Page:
The IRS and Treasury recently issued proposed regulations under Section 367 with bad news for taxpayers. Citing aggressive taxpayer positions, the proposed rules do away with the foreign goodwill exception and restrict the type of property eligible for the active business exception to gain or income recognition for outbound transfers under Section 367(a) or (d). The regulations are generally proposed to apply to transactions on or after September 14, 2015.
Temporary regulations under Section 482, issued contemporaneously with the proposed regulations, coordinate the application of the arm’s length standard and best method rule for controlled transactions in conjunction with other Code provisions, such as Section 367.
Some commentators have questioned the IRS’s authority to remove the foreign goodwill exception entirely by regulation where the legislative history shows that Congress expected that foreign goodwill and going concern value would ordinarily fall outside the scope of Section 367 taxation. They suggest that keeping the exception with modifications tailored to attack the perceived abuse would have been more appropriate, especially given the immediate effective date.
Section 367(a) generally requires a U.S. person to recognize gain (but not loss) on the transfer of property to a foreign corporation in what might otherwise be a nonrecognition exchange under Section 332, 351, 354, 356 or 361. The Code provides an exception to this general recognition rule for transfers of property that is used by the foreign corporation transferee in the active conduct of a trade or business outside the United States (the “active business exception”). Certain types of property, however, are not eligible for the active business exception, such as certain intangible property (IP).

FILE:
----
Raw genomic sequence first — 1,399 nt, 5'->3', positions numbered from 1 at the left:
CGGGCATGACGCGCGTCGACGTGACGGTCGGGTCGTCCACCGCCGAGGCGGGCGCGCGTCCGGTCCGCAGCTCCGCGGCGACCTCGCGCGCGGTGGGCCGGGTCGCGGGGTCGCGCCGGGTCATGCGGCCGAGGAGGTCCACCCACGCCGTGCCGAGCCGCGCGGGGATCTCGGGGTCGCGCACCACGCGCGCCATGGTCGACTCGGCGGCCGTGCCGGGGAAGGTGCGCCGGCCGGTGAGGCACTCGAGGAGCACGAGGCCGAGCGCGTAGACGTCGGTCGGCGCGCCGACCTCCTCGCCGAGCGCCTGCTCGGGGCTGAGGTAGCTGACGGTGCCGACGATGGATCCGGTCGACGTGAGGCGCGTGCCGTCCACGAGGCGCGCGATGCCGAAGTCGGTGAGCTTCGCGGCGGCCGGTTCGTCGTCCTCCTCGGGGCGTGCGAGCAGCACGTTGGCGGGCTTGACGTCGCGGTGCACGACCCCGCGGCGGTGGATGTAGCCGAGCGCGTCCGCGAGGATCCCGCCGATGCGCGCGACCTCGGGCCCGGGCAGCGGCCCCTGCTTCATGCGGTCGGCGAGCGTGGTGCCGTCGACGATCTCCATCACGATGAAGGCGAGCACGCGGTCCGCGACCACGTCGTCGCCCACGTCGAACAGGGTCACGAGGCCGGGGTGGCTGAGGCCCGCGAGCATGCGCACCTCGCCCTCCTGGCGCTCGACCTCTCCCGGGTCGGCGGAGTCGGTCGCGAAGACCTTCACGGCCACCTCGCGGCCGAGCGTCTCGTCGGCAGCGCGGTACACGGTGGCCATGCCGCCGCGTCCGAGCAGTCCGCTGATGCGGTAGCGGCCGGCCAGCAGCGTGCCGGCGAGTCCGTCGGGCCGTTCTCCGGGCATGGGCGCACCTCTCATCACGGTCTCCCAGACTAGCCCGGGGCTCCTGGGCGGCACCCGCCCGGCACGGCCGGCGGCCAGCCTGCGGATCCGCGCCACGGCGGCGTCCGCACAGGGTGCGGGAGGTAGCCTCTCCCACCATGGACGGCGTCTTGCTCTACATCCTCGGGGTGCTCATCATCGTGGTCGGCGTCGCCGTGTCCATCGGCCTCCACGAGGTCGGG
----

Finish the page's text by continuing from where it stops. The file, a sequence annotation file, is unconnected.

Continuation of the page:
Congress enacted Section 367(d) of the Code to address “specific and unique problems” for transfers of IP. Subject to limited exceptions, Section 367(d), not Section 367(a), applies to outbound transfers of IP. Under Section 367(d), a U.S. person that transfers IP (as defined in Section 936(h)(3)(B)) to a foreign corporation in a Section 351 or 361 exchange is treated as having sold the IP in exchange for payments contingent on the productivity, use or disposition of the IP. The U.S. transferor is treated as receiving amounts that reasonably reflect the amounts that would have been received (1) annually over the IP’s useful life (e.g., royalties) or (2) at the time of disposition, in the case of a disposition after the transfer.
Under existing temporary regulations, Section 367(d) does not apply to the transfer of foreign goodwill or going concern value (the “foreign goodwill exception”). Current regulations define foreign goodwill and going concern value as “the residual value of a business operation conducted outside of the United States after all other tangible and intangible assets have been identified and valued.”
Reasons for Change
In the preamble to the recent proposed regulations, the IRS observes that taxpayers interpret Section 367 and the regulations in one of two ways when claiming favorable treatment of foreign goodwill and going concern value. One interpretation argues that goodwill and going concern value are not IP within the meaning of Section 936(h)(3)(B) and thus not subject to Section 367(d), but may qualify for the active business exception. This view finds no application for the foreign goodwill exception. The other view argues that goodwill and going concern value are within the scope of Section 936(h)(3)(B) IP, but the foreign goodwill exception applies. Those of the latter view further claim that Section 367(a)’s general rule does not apply to foreign goodwill or going concern value—either because Section 367(d) preempts the general rule as to such property or because of the active business exception.